Unlike in the rest of Canada, free rapid COVID 19 tests not widely available in N.L.

Click to play video: 'Epidemiologists: COVID-19 infection doesn’t protect you from reinfections'
Epidemiologists: COVID-19 infection doesn’t protect you from reinfections
Epidemiologists say the COVID-19 reinfection period could be shorter with the new Omicron variants. Abigail Turner reports. – Apr 19, 2022

Newfoundland and Labrador residents say they’re frustrated by the lack of free COVID-19 rapid tests when other provinces make them widely available at no cost.

Heather Elliott, a retail worker from St. John’s, says many of her friends and family are scrambling to find take-home rapid tests.

PCR testing, meanwhile, is only offered to select groups, such as people over 60, pregnant people and those working in high-risk settings like health care.

“Learning to live with COVID — part of that is being able to identify if you have COVID,” Elliott said in an interview Tuesday. “And unfortunately, in Newfoundland and Labrador right now, a lot of the population doesn’t have that option.

“If you want my opinion, that’s probably part of why our numbers are so high right now because people can’t test.”

Story continues below advertisement

On April 13, Newfoundland and Labrador reported 723 new COVID-19 cases over five days and a total of 1,588 active infections. Those numbers, however, didn’t reflect the real situation in the province because of limited PCR testing.

Unlike the rest of Canada, where limited supplies of COVID-19 rapid tests are available for free at community centres, pharmacies or government offices, Newfoundland and Labrador only provides free rapid test kits in schools, long-term care homes, congregate living settings and to health-care workers.

Click to play video: 'How reliable are rapid antigen tests against Omicron?'
How reliable are rapid antigen tests against Omicron?

Elliott considers herself lucky, however. As the stepmother of a child who gets COVID-19 testing kits at school, she says she often delivers extra tests from her daughter to family members and friends who are feeling ill or who are planning to visit vulnerable people.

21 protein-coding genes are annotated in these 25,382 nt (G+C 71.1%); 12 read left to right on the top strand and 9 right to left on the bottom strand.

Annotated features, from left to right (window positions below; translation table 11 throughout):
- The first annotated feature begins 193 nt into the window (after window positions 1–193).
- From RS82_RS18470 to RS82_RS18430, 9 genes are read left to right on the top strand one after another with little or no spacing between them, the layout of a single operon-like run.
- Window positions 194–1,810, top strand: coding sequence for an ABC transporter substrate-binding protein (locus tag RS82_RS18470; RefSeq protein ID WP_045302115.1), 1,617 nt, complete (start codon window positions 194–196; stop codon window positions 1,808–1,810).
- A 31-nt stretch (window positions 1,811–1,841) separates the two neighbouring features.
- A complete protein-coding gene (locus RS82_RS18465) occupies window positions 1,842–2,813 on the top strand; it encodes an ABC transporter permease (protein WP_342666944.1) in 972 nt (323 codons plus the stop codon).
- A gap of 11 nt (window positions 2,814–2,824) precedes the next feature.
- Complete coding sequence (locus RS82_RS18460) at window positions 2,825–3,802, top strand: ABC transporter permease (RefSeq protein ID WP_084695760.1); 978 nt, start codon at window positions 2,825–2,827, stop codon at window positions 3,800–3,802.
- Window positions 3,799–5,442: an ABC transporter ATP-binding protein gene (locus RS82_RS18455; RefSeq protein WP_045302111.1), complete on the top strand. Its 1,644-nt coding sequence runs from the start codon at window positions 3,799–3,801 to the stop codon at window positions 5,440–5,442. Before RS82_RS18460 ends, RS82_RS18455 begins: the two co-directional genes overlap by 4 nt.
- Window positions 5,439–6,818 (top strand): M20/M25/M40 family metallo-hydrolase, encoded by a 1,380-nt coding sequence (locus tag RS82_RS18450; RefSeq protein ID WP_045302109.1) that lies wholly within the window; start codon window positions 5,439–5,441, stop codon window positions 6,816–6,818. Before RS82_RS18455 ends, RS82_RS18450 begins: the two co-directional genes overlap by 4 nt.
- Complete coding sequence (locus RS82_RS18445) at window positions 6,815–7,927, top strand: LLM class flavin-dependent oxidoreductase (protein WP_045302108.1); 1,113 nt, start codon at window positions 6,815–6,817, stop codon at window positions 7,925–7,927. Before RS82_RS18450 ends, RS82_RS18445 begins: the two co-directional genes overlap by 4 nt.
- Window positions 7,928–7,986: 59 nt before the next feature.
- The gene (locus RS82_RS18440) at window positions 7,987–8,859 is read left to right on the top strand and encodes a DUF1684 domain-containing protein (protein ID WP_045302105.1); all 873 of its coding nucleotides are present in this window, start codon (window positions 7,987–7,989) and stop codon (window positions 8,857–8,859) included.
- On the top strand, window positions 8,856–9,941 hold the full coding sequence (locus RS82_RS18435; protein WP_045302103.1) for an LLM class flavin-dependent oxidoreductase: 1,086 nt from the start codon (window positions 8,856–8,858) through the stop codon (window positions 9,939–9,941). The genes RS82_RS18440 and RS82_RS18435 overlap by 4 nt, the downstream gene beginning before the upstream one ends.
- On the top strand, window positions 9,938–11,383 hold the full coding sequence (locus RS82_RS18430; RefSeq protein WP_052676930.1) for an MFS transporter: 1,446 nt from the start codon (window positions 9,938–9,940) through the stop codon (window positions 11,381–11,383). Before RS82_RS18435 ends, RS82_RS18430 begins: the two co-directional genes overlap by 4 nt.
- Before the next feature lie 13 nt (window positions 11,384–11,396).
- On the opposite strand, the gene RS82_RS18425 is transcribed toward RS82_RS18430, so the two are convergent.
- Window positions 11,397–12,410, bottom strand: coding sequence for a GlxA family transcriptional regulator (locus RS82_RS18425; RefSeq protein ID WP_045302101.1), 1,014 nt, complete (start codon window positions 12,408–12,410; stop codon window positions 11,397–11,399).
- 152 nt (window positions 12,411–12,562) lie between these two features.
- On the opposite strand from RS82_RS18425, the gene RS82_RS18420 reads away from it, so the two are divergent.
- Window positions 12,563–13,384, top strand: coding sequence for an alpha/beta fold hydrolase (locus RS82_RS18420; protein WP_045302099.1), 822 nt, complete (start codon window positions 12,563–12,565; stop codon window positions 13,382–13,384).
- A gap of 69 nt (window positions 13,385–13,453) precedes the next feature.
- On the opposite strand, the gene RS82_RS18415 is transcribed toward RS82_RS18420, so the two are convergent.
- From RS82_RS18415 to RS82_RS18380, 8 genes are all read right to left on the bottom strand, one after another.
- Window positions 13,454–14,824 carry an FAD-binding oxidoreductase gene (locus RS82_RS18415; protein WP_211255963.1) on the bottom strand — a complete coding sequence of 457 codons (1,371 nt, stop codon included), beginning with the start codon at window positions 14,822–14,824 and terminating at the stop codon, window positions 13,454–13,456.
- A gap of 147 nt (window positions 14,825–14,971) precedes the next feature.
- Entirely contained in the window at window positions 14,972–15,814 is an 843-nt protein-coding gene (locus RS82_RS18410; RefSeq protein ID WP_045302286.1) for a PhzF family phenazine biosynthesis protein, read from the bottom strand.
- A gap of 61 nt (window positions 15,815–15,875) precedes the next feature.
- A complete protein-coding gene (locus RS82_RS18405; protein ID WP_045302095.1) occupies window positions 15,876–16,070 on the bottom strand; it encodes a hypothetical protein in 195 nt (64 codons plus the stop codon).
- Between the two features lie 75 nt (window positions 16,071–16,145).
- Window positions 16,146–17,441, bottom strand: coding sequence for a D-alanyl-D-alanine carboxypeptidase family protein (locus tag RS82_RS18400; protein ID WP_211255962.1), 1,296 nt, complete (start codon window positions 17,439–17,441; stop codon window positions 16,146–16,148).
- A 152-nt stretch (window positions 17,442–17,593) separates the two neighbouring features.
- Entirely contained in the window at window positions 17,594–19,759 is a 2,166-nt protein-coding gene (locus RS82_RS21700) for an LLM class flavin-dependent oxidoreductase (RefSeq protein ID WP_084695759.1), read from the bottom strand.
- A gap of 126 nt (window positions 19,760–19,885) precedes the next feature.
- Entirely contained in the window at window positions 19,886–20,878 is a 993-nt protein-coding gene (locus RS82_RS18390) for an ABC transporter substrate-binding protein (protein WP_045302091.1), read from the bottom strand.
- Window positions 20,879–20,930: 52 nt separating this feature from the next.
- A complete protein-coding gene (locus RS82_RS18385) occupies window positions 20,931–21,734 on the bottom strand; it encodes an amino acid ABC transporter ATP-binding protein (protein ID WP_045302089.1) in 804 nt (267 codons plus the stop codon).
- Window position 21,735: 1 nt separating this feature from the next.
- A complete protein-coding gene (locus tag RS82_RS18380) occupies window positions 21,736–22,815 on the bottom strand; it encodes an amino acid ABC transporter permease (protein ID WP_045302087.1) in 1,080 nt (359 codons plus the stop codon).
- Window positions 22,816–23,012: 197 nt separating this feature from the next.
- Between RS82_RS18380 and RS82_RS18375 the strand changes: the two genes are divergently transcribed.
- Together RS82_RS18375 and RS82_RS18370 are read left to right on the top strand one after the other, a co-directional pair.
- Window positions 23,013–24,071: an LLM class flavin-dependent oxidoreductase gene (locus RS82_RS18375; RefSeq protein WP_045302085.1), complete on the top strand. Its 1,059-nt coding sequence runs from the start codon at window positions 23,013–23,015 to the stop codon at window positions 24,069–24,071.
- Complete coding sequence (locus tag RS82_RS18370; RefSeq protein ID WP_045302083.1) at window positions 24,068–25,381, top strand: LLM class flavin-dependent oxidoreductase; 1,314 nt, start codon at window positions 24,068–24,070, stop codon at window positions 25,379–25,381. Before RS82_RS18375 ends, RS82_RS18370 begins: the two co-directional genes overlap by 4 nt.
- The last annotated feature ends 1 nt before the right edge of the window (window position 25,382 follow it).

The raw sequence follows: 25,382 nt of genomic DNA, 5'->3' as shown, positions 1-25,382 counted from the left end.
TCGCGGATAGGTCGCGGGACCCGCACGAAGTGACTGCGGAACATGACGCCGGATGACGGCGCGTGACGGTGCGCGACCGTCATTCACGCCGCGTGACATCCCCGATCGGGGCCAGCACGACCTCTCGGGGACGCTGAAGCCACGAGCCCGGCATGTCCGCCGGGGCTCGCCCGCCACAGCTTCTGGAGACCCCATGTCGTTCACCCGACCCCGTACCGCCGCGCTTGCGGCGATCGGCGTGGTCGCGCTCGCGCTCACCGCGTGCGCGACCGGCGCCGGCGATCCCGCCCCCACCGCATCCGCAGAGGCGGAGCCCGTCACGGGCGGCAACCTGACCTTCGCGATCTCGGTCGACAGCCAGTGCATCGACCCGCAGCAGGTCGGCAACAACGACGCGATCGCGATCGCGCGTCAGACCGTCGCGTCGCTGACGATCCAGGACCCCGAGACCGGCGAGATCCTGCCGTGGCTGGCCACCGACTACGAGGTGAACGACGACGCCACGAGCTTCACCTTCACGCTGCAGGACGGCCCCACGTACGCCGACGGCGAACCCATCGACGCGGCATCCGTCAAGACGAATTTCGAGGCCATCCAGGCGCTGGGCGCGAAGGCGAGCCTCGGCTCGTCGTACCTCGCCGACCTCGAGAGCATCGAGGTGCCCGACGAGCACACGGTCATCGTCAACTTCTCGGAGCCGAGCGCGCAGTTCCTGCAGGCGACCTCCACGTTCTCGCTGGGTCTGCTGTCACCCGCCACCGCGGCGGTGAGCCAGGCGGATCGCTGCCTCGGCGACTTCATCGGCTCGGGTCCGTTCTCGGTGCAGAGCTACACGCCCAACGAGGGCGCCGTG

Story continues below advertisement

“We’re the only people in my immediate circle that have semi-consistent access to (rapid tests),” she said.

Get the latest Health IQ news. Sent to your email, every week.

Before tests became available in schools, Elliott’s husband paid more than $70 for a set of five tests at Staples. A set of two rapid COVID-19 test kits are being sold at Co-op grocery stores for about $55.

“We’re in a position where we’re able to absorb that cost; I know plenty of folks that can’t,” she said.

Access ‘depends on connections,’ finances

Newfoundland and Labrador chief medical officer of health Dr. Janice Fitzgerald was asked during last week’s COVID-19 briefing if test availability would be expanded. She replied that the province’s supply of rapid tests are being used where they’re most needed.

“We’re trying to keep kids in school and we’re looking at where people may be at a higher risk of severe disease or higher risk of spread,” she said.

“A small reserve” of rapid antigen tests are being held by the province in case they should be needed in the event of an outbreak, a spokesperson for Newfoundland and Labrador’s Department of Health said in an email Tuesday. Retail stores selling rapid tests acquired the kits independently and not from the province’s allotment from the federal government, the spokesperson added.

Story continues below advertisement

Paris Marx, a PhD student and writer from the town of Paradise, outside of St. John’s, said he’s disappointed by the government’s management of rapid tests.

“It’s terrible to say, but your access to rapid tests right now in Newfoundland and Labrador really depends on connections or ability to afford them,” he said in an interview Tuesday.

This report by The Canadian Press was first published April 19, 2022.

Sponsored content